The S&P 500 dropped for the first time in eight sessions yesterday, but one big trader thinks any pullback will be modest.
Yesterday's largest option trade appeared in the index-tracking SPDR S&P 500 fund (NYSE ARCA: SPY), led by the sale of 32,000 April 229 puts for $2.67. An equal number of April 219 puts was purchased at the same time for $1.15, allowing them to collect a credit of $1.52.
Puts are contracts to sell a security, which investors typically buy when they’re worried about a drop. (Essentially a hedge.) In this case, he or she took the opposite side of the trade by selling puts. They’re hoping SPY remains above $229 by April expiration, letting them pocket the $1.52 as their maximum profit. Their breakeven is $230.52.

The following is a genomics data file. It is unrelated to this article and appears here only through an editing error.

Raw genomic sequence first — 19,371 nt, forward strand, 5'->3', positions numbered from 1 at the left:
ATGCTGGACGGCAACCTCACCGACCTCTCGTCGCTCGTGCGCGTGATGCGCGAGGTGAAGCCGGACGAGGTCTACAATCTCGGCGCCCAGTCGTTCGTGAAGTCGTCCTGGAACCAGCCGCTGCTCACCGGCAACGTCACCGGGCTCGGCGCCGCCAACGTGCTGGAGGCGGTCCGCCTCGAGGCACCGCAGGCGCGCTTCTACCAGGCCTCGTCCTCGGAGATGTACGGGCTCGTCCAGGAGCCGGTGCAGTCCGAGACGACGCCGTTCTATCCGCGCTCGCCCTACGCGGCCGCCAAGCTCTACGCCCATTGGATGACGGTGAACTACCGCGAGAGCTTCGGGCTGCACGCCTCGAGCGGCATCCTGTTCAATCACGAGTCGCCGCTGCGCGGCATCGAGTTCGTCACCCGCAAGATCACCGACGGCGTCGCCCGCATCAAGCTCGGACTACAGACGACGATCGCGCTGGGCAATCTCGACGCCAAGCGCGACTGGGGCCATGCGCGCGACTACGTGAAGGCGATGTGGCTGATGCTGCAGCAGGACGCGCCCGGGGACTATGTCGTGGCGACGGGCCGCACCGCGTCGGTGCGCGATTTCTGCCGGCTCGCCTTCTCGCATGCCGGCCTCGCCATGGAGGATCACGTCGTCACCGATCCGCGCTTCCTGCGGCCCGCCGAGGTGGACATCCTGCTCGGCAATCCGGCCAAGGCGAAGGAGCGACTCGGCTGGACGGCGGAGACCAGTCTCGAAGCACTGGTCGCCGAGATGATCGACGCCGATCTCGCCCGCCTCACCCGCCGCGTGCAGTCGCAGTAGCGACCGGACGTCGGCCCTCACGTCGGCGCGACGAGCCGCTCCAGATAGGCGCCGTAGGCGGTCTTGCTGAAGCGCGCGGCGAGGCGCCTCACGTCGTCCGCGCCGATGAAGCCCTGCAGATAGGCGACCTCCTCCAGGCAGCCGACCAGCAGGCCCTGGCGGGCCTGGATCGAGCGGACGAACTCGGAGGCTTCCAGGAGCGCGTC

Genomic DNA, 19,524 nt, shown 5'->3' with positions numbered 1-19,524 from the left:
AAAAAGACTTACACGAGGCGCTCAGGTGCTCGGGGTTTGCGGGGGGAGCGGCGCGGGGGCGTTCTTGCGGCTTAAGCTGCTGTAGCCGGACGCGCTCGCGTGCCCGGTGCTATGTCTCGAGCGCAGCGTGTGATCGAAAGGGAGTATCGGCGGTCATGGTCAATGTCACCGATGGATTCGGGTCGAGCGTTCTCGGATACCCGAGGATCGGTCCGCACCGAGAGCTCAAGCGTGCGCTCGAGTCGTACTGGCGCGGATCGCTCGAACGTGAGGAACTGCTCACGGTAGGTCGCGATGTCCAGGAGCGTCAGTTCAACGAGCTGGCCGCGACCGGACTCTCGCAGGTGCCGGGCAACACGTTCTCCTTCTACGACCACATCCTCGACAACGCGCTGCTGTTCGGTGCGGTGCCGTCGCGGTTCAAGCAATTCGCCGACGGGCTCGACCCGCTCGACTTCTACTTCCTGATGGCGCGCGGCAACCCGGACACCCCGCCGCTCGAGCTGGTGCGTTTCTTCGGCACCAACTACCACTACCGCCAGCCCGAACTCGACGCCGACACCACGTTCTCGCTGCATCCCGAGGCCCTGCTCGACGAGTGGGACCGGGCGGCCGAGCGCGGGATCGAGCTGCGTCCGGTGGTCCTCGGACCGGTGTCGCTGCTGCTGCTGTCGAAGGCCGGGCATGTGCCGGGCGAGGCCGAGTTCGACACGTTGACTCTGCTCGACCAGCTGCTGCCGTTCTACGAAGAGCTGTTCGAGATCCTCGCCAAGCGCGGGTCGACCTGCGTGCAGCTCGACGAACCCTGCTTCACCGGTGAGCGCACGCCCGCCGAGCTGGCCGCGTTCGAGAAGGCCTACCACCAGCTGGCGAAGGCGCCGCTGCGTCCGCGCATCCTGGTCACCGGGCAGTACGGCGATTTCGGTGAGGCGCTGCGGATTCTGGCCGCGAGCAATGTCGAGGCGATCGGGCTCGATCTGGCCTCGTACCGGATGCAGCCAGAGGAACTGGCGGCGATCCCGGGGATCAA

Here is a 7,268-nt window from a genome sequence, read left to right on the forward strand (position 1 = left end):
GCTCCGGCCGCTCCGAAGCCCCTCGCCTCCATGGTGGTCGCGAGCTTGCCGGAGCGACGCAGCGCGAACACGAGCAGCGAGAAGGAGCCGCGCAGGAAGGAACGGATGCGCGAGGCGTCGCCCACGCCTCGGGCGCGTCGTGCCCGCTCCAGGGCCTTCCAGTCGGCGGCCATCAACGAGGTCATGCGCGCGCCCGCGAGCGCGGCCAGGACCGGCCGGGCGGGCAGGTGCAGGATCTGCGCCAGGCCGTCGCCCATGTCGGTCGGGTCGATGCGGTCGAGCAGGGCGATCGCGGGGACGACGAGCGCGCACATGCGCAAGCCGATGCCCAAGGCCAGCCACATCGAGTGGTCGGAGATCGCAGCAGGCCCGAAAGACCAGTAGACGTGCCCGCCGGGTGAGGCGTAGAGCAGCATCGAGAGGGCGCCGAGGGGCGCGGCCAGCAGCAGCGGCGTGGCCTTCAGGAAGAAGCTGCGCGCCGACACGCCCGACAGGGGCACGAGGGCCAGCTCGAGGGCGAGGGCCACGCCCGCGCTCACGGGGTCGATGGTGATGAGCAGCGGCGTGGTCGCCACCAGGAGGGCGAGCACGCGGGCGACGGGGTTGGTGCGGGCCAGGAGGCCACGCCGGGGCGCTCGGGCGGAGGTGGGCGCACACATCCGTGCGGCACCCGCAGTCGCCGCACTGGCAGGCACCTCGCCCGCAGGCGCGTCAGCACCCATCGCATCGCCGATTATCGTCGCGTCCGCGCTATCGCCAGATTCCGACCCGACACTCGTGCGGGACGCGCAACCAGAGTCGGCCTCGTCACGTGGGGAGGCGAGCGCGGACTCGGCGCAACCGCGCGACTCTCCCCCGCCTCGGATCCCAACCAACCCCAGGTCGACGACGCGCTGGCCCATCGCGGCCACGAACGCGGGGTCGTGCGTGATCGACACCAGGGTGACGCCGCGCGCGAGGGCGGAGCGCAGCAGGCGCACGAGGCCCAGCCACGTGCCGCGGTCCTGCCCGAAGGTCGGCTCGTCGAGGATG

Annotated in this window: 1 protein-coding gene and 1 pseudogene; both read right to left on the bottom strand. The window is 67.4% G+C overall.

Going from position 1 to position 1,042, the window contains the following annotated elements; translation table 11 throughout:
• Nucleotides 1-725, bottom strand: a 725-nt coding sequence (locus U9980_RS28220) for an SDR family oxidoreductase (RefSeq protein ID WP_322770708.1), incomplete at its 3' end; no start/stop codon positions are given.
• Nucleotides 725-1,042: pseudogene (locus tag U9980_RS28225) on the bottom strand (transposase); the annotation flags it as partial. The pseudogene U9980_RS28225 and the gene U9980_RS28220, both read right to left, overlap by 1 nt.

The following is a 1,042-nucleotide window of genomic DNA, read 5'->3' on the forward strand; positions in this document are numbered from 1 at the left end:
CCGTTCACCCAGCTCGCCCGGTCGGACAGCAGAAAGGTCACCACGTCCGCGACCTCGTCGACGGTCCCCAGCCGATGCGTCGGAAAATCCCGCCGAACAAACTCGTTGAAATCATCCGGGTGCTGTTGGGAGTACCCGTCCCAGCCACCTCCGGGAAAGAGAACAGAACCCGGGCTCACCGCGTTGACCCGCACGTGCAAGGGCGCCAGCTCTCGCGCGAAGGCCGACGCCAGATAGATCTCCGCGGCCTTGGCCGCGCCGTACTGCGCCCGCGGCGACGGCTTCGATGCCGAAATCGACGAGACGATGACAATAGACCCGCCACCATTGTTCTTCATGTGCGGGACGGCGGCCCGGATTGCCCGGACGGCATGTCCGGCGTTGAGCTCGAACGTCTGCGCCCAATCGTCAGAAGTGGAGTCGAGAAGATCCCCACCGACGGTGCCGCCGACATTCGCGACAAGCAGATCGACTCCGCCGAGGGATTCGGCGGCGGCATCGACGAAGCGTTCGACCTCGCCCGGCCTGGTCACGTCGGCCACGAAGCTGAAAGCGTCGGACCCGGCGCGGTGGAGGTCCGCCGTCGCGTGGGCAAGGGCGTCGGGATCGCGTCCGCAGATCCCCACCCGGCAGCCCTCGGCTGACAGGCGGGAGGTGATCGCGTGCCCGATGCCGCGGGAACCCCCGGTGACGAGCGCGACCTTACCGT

The strategy appears to be targeting the fund’s peak in a peak from late January and early February. Chart watchers often look for such levels to provide support when the broader market turns lower. Should $229 fail to hold, the 219 contracts will protect them against major downside and limit their worst-case loss at $8.48. (That’s the difference between the two strike prices and the $1.52 collected upfront.) SPY closed down 0.09 percent at $234.72.
Essentially, this trader’s so-called vertical spread reflects confidence the market has limited downside risk through early spring. It’s been rallying to record highs since late-2016 amid improving economic data and hopes for regulatory and tax reform. This week brought strong retail sales and better-than-expected regional surveys from the New York and Philadelphia branches of the Federal Reserve. Layoffs, as measured by jobless claims, also remain near multi-decade lows.
The forward calendar is also relatively quiet, with a holiday on Monday and few major events until durable-goods orders and revised gross domestic product the following week.
In summary, the investor is looking past near-term worries and trusting the market’s longer-term uptrend.